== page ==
Contract sales fell 14.3 percent to $899.6 million, as corporate accounts continued to limit spending.
The company said it remains "very cautious" for the fourth quarter, and expects will post a year-over-year sales decline. But it predicted fourth quarter sales will mark an improvement from the third quarter. The company expects to record an operating loss in the fourth quarter.
OfficeMax also said Thursday it plans to make a voluntary excess contribution of about $100 million in common stock to its qualified pension pans by the end of the year. The company said the net effect of the contribution on earnings per share is expected to be minimal in 2009 and accretive in 2010.
The company said as of late 2008, the pension plan was underfunded by $435 million, although a current estimate of plan assets — including the new contribution — will bring that figure to about $300 million.
CHICAGO (Reuters) –
Procter & Gamble Co (PG.N) and Colgate-Palmolive Co (CL.N) posted higher-than-expected quarterly sales and earnings on Thursday, as efforts to lure consumers back to their brand-name household goods start to pay off.
Shares of P&G, which also raised its fiscal-year sales forecast, rose 3.4 percent in premarket trading. Colgate stock fell 0.9 percent.
The companies, which both make toothpaste, toothbrushes and a variety of other household goods, have been pressured for months as shoppers sought out cheaper products.
P&G still appears to be facing more pressure than Colgate, as its larger pantry of brands includes pricey products such as perfume and cosmetics. Colgate's lineup is largely composed of staples such as soap and cleansers.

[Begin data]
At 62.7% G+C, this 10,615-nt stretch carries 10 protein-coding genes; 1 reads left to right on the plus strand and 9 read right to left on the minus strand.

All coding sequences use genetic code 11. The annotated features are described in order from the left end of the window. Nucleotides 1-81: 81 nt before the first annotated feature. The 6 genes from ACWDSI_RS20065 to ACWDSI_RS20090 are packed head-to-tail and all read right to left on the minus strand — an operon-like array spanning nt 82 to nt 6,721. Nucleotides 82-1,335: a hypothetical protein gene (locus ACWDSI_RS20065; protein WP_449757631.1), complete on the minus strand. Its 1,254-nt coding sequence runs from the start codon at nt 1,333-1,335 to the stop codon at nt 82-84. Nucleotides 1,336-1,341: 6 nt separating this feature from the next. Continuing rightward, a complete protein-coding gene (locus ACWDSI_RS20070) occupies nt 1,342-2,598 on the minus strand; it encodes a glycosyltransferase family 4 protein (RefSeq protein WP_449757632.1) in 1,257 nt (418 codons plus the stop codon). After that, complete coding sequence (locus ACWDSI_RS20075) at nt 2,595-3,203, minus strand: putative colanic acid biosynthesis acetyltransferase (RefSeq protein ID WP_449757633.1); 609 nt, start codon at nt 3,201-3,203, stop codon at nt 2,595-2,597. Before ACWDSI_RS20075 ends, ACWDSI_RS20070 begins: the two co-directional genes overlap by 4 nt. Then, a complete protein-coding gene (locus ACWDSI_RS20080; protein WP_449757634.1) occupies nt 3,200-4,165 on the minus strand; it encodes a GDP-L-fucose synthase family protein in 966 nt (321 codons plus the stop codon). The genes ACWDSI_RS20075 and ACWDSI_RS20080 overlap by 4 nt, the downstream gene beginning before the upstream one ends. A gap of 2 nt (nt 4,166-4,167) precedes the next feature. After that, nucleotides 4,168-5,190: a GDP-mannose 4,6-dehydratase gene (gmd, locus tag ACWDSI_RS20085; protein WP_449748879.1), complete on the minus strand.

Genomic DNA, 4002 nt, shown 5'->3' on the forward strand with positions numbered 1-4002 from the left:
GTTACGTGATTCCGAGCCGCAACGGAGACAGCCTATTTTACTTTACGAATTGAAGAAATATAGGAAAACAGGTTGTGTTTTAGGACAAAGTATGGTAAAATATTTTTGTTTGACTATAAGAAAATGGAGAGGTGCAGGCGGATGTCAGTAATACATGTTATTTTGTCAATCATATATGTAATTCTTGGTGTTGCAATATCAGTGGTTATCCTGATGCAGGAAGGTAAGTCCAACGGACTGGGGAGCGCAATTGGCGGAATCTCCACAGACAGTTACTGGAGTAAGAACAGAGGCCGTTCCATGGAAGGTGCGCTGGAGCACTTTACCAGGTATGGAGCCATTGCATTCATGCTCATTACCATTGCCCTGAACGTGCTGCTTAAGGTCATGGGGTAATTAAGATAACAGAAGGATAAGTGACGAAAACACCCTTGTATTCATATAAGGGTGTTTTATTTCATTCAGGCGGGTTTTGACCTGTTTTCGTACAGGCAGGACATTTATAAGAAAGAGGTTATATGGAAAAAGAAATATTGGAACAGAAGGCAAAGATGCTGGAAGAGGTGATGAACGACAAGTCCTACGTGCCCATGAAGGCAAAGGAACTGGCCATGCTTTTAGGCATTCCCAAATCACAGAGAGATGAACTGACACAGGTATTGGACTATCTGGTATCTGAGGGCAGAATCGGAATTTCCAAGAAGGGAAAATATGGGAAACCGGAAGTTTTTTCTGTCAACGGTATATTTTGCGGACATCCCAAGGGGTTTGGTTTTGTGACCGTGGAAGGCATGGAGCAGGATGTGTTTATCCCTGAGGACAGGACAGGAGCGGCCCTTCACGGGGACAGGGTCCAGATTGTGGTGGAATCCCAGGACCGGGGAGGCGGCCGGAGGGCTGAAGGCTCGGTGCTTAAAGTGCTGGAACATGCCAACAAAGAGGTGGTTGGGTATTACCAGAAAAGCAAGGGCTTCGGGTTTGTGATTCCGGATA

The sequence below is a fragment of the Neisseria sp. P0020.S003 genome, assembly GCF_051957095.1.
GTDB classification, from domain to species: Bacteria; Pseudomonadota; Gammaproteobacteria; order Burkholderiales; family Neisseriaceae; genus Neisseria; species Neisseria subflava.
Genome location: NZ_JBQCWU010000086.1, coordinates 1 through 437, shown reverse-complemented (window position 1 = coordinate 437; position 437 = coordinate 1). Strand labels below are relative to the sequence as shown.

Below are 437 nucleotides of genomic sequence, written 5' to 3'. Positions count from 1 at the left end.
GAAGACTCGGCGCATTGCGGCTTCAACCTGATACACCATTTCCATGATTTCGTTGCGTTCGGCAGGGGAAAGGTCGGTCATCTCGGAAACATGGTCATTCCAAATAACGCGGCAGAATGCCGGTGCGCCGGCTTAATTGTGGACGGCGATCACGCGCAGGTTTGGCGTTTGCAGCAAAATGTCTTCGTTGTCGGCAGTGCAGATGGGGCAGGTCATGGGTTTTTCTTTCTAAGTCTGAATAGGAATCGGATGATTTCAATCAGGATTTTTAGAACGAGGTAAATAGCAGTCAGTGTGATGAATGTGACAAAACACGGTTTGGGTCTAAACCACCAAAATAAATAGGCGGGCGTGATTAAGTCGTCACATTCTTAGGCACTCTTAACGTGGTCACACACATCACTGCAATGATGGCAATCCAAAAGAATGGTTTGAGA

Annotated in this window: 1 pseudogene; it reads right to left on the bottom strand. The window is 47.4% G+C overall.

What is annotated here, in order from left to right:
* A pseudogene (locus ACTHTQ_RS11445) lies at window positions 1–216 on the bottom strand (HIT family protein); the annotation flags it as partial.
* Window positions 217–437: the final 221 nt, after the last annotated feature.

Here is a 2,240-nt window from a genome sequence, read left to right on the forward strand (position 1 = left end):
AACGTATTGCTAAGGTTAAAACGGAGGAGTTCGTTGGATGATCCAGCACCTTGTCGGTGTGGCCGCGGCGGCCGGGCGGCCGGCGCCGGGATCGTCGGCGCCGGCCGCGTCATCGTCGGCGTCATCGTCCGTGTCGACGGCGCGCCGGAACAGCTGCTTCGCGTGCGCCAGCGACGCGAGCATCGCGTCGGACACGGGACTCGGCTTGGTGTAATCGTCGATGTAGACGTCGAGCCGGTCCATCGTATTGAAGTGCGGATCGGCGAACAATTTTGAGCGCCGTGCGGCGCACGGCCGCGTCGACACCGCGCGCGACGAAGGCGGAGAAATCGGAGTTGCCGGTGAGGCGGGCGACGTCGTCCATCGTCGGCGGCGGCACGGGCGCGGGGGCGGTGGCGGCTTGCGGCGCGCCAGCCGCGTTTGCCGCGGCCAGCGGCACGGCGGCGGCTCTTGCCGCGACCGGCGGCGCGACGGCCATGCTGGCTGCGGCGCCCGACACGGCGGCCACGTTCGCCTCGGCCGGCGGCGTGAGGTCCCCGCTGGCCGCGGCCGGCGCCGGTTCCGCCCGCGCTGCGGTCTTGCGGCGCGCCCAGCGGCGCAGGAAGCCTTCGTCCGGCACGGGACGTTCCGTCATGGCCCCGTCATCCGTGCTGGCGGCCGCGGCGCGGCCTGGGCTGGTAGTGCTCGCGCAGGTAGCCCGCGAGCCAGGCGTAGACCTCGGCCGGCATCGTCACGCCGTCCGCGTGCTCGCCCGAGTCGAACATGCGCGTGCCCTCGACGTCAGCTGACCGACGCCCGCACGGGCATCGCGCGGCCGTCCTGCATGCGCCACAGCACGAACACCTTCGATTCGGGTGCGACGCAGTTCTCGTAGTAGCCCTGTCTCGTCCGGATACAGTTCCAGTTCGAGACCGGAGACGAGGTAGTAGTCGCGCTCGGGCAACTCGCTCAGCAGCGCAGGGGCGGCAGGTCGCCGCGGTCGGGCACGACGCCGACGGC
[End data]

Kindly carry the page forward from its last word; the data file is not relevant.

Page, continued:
Sales fell 6 percent at P&G, with declines in every category and the volume of goods sold down 3 percent. At Colgate, sales increased 0.25 percent, and volume rose 1.5 percent.
P&G posted a profit 7 cents per share ahead of analysts' forecasts and said it had modestly higher expectations for industry growth.
Colgate beat profit expectations by a penny per share, aided by new products and price increases.
P&G, the world's largest household products maker, said organic sales, which exclude the impact of currency fluctuations, acquisitions and divestitures, should rise 2 percent to 4 percent in the fiscal year ending in June. It previously had forecast growth of 1 percent to 3 percent.
The company also raised the low end of its full-year earnings forecast to $4.02 per share from $3.99, while keeping the high end at $4.12. Analysts are calling for $4.10, according to Thomson Reuters I/B/E/S.
Colgate should benefit from easing raw material and packaging costs, along with cost-cutting efforts and previously implemented price increases, Chief Executive Officer Ian Cook said in a statement.
He said the company was comfortable with analysts' profit expectations for the fourth quarter and the year. They expect Colgate to earn $1.15 per share in the fourth quarter, leading to a 2009 profit of $4.29 per share.
Colgate also said it expected to post another year of double-digit growth in earnings per share in 2010.
Through Wednesday, P&G shares had dropped 7.4 percent this year, while Colgate had jumped 13.3 percent.
(Reporting by Jessica Wohl, editing by Maureen Bavdek and Lisa Von Ahn)